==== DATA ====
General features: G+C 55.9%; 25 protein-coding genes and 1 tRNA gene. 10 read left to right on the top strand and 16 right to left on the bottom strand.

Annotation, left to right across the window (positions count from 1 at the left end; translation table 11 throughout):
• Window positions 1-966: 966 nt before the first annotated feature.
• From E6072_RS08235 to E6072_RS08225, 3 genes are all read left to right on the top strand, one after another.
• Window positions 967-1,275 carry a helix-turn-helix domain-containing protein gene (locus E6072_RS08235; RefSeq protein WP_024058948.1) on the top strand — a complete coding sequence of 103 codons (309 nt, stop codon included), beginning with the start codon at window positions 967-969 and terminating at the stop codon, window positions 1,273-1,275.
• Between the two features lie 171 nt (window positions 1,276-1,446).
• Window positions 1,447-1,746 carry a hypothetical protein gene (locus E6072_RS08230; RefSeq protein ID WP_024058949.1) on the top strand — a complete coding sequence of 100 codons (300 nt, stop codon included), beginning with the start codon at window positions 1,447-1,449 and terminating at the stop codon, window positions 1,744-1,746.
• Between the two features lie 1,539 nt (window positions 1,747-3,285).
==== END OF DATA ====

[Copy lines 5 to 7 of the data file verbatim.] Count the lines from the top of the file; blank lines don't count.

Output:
• Window positions 967-1,275 carry a helix-turn-helix domain-containing protein gene (locus E6072_RS08235; RefSeq protein WP_024058948.1) on the top strand — a complete coding sequence of 103 codons (309 nt, stop codon included), beginning with the start codon at window positions 967-969 and terminating at the stop codon, window positions 1,273-1,275.
• Between the two features lie 171 nt (window positions 1,276-1,446).
• Window positions 1,447-1,746 carry a hypothetical protein gene (locus E6072_RS08230; RefSeq protein ID WP_024058949.1) on the top strand — a complete coding sequence of 100 codons (300 nt, stop codon included), beginning with the start codon at window positions 1,447-1,449 and terminating at the stop codon, window positions 1,744-1,746.